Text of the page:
The Italian Chapel was built during WWII on the small isle of Lamb Holm, located on the edge of Scapa Flow in Orkney. The chapel was built by Italian prisoners of war captured in North Africa and put to work on the Churchill Barriers. Using limited materials available to them, the prisoners joined two Nissen Huts end to end to make the chapel. They created a facade out of concrete, concealing the shape of the hut and making the building look like a church. The light holders were made out of corned beef tins. The baptismal font was made from the inside of a car exhaust covered in a layer of concrete. Much of the artistic work was done by Domenico Chiocchetti from Moena who returned to finish his work after the war ended.
Hebrides :: Isle of Eigg
Isle of Eigg, Inner Hebrides, September 2011
Orkney :: Island of Hoy
Who will mark the grave of poor Betty Corrigall? The Old Man of Hoy?
Iceland :: Reykjanes
Images from Krýsuvik, Seltún Geothermal Fields, Kleifarvatn, Sveifluháls and Svartsengi Geothermal Power Station.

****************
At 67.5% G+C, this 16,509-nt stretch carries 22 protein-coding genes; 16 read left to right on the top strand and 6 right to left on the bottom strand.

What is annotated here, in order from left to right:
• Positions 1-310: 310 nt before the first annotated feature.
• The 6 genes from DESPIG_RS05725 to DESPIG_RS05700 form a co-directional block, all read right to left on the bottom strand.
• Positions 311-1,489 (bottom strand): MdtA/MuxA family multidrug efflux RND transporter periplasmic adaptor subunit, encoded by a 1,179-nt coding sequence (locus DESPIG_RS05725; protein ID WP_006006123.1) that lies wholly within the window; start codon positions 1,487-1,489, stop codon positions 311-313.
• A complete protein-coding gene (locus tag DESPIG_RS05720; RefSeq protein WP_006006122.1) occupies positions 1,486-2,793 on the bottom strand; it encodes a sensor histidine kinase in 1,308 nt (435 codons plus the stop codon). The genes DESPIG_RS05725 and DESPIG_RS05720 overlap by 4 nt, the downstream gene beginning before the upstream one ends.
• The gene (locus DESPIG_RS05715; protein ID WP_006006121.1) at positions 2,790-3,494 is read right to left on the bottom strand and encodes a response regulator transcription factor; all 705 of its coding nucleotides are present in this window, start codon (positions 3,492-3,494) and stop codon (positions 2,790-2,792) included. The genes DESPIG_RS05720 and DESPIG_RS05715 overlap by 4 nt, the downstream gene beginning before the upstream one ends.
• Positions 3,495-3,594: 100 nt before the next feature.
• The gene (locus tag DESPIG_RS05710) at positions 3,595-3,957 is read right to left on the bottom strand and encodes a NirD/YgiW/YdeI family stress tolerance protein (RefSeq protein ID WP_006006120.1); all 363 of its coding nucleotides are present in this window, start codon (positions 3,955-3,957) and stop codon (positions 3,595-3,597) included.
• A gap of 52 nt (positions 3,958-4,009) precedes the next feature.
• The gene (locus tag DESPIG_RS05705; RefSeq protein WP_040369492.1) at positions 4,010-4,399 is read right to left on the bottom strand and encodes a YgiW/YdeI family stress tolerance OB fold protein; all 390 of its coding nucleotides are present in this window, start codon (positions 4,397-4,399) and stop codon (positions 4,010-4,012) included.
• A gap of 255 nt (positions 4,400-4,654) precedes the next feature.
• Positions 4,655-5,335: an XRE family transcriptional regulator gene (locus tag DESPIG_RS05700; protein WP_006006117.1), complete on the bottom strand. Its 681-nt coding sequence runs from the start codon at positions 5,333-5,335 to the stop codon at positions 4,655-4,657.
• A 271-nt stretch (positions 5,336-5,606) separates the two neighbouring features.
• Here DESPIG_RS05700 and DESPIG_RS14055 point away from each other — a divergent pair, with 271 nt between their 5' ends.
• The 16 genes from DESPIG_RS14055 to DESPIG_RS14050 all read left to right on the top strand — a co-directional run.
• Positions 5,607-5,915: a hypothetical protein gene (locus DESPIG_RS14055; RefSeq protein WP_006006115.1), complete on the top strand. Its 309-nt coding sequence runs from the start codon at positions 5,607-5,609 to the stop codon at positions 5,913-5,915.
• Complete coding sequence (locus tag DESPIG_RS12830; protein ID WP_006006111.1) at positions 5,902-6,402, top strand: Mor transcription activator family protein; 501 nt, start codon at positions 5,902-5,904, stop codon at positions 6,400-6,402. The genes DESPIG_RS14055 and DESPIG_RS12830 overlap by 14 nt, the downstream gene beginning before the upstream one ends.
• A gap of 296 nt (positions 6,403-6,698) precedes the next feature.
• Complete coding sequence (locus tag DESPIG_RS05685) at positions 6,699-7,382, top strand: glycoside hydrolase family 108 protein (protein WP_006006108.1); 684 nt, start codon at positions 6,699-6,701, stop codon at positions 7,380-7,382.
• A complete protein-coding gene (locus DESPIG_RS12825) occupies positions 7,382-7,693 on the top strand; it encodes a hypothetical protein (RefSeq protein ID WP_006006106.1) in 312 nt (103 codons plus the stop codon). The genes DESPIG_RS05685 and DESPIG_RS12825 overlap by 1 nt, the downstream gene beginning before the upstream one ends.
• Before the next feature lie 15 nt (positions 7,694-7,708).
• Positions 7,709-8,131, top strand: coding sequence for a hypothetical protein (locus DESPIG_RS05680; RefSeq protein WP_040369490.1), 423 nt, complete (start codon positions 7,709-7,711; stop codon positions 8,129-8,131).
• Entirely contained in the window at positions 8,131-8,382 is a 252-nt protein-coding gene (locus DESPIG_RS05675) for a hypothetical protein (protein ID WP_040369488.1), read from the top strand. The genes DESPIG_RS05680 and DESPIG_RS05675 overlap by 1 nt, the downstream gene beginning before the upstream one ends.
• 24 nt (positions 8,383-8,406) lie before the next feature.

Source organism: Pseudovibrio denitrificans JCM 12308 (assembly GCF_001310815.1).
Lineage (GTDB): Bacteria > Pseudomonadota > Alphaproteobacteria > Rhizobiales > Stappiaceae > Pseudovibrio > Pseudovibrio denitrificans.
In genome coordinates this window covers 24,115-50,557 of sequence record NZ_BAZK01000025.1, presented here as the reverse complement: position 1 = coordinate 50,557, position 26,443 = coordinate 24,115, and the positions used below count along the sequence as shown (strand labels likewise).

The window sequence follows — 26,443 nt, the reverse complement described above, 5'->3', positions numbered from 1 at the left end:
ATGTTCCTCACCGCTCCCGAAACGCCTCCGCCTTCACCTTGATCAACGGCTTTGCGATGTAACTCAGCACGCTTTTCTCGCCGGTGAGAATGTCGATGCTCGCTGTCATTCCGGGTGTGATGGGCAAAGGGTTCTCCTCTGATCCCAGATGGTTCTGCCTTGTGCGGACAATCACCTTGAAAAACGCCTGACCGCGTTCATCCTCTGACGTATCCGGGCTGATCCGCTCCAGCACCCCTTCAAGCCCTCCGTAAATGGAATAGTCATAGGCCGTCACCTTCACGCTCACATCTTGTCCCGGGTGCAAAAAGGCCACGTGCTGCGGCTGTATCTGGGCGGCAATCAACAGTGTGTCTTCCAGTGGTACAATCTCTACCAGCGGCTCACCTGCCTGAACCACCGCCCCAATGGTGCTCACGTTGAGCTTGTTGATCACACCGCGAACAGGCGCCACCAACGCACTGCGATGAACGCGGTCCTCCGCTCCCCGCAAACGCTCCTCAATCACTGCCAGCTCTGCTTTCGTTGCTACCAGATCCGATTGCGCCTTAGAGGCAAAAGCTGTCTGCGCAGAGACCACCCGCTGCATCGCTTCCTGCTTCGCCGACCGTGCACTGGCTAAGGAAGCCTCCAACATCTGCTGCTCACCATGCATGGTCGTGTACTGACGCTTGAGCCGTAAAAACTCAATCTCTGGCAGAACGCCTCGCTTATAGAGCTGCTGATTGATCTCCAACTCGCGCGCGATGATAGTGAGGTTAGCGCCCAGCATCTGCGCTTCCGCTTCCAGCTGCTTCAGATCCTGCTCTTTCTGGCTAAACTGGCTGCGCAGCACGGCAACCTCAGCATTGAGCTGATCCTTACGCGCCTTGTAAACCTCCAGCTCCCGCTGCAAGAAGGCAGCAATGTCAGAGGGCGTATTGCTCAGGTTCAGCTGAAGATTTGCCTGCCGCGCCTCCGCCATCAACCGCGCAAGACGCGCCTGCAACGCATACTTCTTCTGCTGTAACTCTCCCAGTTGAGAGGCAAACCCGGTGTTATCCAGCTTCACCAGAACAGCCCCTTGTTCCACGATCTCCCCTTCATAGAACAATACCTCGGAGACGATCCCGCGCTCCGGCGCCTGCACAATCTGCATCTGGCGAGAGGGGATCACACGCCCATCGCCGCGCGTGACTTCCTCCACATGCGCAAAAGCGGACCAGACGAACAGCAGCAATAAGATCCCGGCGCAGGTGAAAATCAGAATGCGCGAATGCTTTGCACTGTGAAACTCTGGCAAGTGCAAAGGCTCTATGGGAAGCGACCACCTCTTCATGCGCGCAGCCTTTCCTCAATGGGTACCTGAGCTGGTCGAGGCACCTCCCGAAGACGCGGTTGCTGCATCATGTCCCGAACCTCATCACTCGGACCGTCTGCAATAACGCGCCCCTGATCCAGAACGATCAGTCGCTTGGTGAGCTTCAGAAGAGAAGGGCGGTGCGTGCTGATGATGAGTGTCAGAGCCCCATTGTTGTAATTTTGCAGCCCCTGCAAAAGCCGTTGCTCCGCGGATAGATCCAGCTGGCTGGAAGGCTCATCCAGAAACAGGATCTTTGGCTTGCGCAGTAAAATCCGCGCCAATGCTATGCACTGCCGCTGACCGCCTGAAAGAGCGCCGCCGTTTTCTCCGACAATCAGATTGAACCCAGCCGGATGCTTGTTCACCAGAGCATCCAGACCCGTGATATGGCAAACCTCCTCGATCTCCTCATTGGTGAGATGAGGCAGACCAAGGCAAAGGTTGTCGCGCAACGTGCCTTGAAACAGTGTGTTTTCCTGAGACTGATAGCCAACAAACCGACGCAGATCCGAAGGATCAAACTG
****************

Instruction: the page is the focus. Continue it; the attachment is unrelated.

England :: Lyveden New Bield
Begun by Sir Thomas Tresham to symbolise his Catholic faith, Lyveden remains incomplete and virtually unaltered since work stopped on his death in 1605.
And Also the Trees
A short history of music
Isle of Skye :: Road to the Cuillins
On the Dunvegan Road toward Sligachan and the Cuillins
Norway :: The Bergen Railway
Taken through the double-glazed windows of a moving train on the Oslo to Bergen Railway
Vietnam :: Heaven's Gate
North-West Vietnam, Tram Ton Pass near Sa Pa
Cambridge :: The Backs
The Backs, Cambridge